Epic content is simply high quality content, not along one dimension, but along all dimensions.
Blogging success, much like any other kind of success, is the result of a flywheel effect. It takes a while to get it going, but once you gain some momentum, you can quickly become unstoppable.
One way to get that flywheel turning faster, whether you’ve been stuck for a while or you’re just starting your journey, is to create an epic piece of content that gives you a big initial push.
Epic content has a few characteristics:
Epic content is the ONLY piece a visitor will need to consume in order to satisfy their search query
An epic article doesn’t leave any questions unanswered. These are necessarily long articles that address every possible question a visitor might have about the topic at hand. It answers questions that the reader didn’t even know to ask. The reader walks away from that article feeling like they truly learned something new and valuable. They don’t go back to Google. They feel confident enough to take action.
💡 The average length of a #1 result in Google is 1,447 words (Backlinko)
There are some very measurable benefits to writing these types of articles. One of the benefits is that your time on page goes through the roof, and your dwell time significantly decreases. These metrics signal to Google that your blog is retaining attention, and therefore must be a quality resource.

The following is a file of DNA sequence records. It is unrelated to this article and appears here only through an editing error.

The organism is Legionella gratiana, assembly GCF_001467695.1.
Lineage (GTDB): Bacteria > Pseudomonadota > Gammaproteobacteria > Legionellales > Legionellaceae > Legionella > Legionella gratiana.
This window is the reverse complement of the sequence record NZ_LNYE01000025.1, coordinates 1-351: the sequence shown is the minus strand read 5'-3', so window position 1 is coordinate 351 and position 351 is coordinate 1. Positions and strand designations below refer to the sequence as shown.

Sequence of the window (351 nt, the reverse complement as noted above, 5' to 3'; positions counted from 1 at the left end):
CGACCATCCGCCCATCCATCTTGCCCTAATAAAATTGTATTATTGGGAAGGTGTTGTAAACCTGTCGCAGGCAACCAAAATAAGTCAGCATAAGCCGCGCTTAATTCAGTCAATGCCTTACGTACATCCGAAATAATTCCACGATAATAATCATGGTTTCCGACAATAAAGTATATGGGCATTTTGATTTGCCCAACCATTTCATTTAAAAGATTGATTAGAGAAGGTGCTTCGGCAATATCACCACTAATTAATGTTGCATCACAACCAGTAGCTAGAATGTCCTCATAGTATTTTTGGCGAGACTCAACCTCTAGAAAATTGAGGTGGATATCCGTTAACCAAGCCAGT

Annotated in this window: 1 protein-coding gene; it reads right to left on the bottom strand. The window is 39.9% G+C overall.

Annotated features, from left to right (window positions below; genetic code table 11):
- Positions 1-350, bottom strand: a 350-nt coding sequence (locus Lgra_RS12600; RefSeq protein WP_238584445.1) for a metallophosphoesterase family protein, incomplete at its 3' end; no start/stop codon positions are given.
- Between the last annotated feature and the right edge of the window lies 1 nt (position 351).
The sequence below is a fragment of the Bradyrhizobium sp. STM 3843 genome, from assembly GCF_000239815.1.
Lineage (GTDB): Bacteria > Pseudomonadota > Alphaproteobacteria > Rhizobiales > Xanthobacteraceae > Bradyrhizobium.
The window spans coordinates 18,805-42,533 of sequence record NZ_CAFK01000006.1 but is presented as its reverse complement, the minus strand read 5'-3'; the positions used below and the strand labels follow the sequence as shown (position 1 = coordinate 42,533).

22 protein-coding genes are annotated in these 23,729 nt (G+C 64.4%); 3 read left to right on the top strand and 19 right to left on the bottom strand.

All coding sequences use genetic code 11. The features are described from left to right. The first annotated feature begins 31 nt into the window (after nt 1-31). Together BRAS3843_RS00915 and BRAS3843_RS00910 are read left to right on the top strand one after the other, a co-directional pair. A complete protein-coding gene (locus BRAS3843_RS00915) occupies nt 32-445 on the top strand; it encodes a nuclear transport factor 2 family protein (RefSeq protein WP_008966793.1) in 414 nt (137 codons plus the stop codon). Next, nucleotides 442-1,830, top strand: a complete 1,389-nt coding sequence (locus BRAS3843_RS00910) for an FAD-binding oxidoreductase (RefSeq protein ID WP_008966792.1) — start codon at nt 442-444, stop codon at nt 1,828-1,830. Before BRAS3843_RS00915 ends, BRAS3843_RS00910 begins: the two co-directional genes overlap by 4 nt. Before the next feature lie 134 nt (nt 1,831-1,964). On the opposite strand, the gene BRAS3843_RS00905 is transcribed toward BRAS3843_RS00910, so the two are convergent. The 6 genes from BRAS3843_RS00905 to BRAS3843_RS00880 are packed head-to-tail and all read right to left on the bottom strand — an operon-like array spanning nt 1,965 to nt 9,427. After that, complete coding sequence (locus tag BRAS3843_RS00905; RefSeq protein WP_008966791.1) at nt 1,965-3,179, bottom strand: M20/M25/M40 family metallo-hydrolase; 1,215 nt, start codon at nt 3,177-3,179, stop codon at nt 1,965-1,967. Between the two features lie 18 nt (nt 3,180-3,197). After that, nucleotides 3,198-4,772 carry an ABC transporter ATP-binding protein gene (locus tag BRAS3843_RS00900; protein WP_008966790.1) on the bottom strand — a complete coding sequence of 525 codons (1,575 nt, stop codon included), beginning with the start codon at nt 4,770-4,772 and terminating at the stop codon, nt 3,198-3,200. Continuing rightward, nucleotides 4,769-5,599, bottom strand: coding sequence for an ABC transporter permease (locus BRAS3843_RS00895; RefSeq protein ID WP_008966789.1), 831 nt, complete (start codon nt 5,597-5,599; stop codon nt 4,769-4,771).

In addition to pleasing the Google algo, readers will come back to you for other answers in your industry. Instead of searching for a term only, they’ll search for “term” + “your company.” That’s powerful! Not only does this further signal to Google that people enjoy your content, but it also keeps your traffic flowing steadily.
Epic content is well-written and error-free
Bad writing ruins good content. Errors in grammar and spelling are distracting and diminish the author’s authority on the subject. Readers might leave your site halfway through the article out of sheer frustration that they have been given the mental load of correcting the article as they read. Don’t put that on your reader.
Get your article edited and proofread before you hit publish. If you’re more of a talker than a writer, record yourself explaining the ideas and have a skilled ghostwriter put it into writing for you.